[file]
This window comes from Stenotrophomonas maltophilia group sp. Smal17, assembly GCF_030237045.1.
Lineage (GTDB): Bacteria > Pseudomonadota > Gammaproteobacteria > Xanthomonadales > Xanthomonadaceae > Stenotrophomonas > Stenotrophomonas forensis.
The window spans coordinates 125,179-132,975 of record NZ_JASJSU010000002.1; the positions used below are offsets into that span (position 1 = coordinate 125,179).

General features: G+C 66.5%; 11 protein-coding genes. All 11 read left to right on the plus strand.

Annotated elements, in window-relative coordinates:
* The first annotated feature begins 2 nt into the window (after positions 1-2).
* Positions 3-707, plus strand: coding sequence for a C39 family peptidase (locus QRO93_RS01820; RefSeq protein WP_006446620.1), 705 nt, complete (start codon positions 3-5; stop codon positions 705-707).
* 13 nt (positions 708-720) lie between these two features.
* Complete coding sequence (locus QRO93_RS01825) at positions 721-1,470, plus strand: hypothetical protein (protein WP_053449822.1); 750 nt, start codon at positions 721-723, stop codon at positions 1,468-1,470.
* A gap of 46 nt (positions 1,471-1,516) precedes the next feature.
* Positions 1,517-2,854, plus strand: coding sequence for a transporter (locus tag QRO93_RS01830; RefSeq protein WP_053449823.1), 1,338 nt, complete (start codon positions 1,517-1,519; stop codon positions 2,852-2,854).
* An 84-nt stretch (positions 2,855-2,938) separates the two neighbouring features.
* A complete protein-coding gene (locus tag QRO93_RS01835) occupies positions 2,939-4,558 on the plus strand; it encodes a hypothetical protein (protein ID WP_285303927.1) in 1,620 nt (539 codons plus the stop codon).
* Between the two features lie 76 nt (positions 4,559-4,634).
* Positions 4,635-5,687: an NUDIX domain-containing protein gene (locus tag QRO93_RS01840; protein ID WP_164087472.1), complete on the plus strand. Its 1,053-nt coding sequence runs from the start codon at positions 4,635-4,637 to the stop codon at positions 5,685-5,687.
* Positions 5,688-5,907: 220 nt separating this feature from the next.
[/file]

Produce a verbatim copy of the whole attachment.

This window comes from Stenotrophomonas maltophilia group sp. Smal17, assembly GCF_030237045.1.
Lineage (GTDB): Bacteria > Pseudomonadota > Gammaproteobacteria > Xanthomonadales > Xanthomonadaceae > Stenotrophomonas > Stenotrophomonas forensis.
The window spans coordinates 125,179-132,975 of record NZ_JASJSU010000002.1; the positions used below are offsets into that span (position 1 = coordinate 125,179).

General features: G+C 66.5%; 11 protein-coding genes. All 11 read left to right on the plus strand.

Annotated elements, in window-relative coordinates:
* The first annotated feature begins 2 nt into the window (after positions 1-2).
* Positions 3-707, plus strand: coding sequence for a C39 family peptidase (locus QRO93_RS01820; RefSeq protein WP_006446620.1), 705 nt, complete (start codon positions 3-5; stop codon positions 705-707).
* 13 nt (positions 708-720) lie between these two features.
* Complete coding sequence (locus QRO93_RS01825) at positions 721-1,470, plus strand: hypothetical protein (protein WP_053449822.1); 750 nt, start codon at positions 721-723, stop codon at positions 1,468-1,470.
* A gap of 46 nt (positions 1,471-1,516) precedes the next feature.
* Positions 1,517-2,854, plus strand: coding sequence for a transporter (locus tag QRO93_RS01830; RefSeq protein WP_053449823.1), 1,338 nt, complete (start codon positions 1,517-1,519; stop codon positions 2,852-2,854).
* An 84-nt stretch (positions 2,855-2,938) separates the two neighbouring features.
* A complete protein-coding gene (locus tag QRO93_RS01835) occupies positions 2,939-4,558 on the plus strand; it encodes a hypothetical protein (protein ID WP_285303927.1) in 1,620 nt (539 codons plus the stop codon).
* Between the two features lie 76 nt (positions 4,559-4,634).
* Positions 4,635-5,687: an NUDIX domain-containing protein gene (locus tag QRO93_RS01840; protein ID WP_164087472.1), complete on the plus strand. Its 1,053-nt coding sequence runs from the start codon at positions 4,635-4,637 to the stop codon at positions 5,685-5,687.
* Positions 5,688-5,907: 220 nt separating this feature from the next.